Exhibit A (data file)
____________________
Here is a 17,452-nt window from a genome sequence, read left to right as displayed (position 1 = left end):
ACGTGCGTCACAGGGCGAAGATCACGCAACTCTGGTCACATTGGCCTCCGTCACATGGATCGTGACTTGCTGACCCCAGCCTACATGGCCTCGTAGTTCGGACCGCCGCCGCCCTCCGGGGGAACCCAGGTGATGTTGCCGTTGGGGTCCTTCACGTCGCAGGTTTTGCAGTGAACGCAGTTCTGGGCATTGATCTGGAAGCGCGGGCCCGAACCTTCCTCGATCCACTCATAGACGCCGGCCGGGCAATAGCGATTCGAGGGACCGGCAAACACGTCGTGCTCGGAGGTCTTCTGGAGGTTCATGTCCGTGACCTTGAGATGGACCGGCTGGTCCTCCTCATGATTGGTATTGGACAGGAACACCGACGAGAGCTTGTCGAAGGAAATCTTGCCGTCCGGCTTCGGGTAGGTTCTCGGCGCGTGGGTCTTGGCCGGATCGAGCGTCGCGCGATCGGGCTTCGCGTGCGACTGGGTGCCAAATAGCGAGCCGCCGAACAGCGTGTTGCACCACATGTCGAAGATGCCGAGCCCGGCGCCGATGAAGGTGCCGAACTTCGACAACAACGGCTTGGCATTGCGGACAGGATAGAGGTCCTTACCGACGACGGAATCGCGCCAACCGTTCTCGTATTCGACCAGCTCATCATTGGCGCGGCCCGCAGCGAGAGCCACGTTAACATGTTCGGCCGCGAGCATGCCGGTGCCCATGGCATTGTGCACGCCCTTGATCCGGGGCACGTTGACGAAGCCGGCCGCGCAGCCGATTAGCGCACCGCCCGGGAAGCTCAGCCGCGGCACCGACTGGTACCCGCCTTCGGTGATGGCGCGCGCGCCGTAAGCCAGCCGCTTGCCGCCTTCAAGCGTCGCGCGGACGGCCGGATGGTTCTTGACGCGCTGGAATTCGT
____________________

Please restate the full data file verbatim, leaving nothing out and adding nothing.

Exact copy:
Here is a 17,452-nt window from a genome sequence, read left to right as displayed (position 1 = left end):
ACGTGCGTCACAGGGCGAAGATCACGCAACTCTGGTCACATTGGCCTCCGTCACATGGATCGTGACTTGCTGACCCCAGCCTACATGGCCTCGTAGTTCGGACCGCCGCCGCCCTCCGGGGGAACCCAGGTGATGTTGCCGTTGGGGTCCTTCACGTCGCAGGTTTTGCAGTGAACGCAGTTCTGGGCATTGATCTGGAAGCGCGGGCCCGAACCTTCCTCGATCCACTCATAGACGCCGGCCGGGCAATAGCGATTCGAGGGACCGGCAAACACGTCGTGCTCGGAGGTCTTCTGGAGGTTCATGTCCGTGACCTTGAGATGGACCGGCTGGTCCTCCTCATGATTGGTATTGGACAGGAACACCGACGAGAGCTTGTCGAAGGAAATCTTGCCGTCCGGCTTCGGGTAGGTTCTCGGCGCGTGGGTCTTGGCCGGATCGAGCGTCGCGCGATCGGGCTTCGCGTGCGACTGGGTGCCAAATAGCGAGCCGCCGAACAGCGTGTTGCACCACATGTCGAAGATGCCGAGCCCGGCGCCGATGAAGGTGCCGAACTTCGACAACAACGGCTTGGCATTGCGGACAGGATAGAGGTCCTTACCGACGACGGAATCGCGCCAACCGTTCTCGTATTCGACCAGCTCATCATTGGCGCGGCCCGCAGCGAGAGCCACGTTAACATGTTCGGCCGCGAGCATGCCGGTGCCCATGGCATTGTGCACGCCCTTGATCCGGGGCACGTTGACGAAGCCGGCCGCGCAGCCGATTAGCGCACCGCCCGGGAAGCTCAGCCGCGGCACCGACTGGTACCCGCCTTCGGTGATGGCGCGCGCGCCGTAAGCCAGCCGCTTGCCGCCTTCAAGCGTCGCGCGGACGGCCGGATGGTTCTTGACGCGCTGGAATTCGT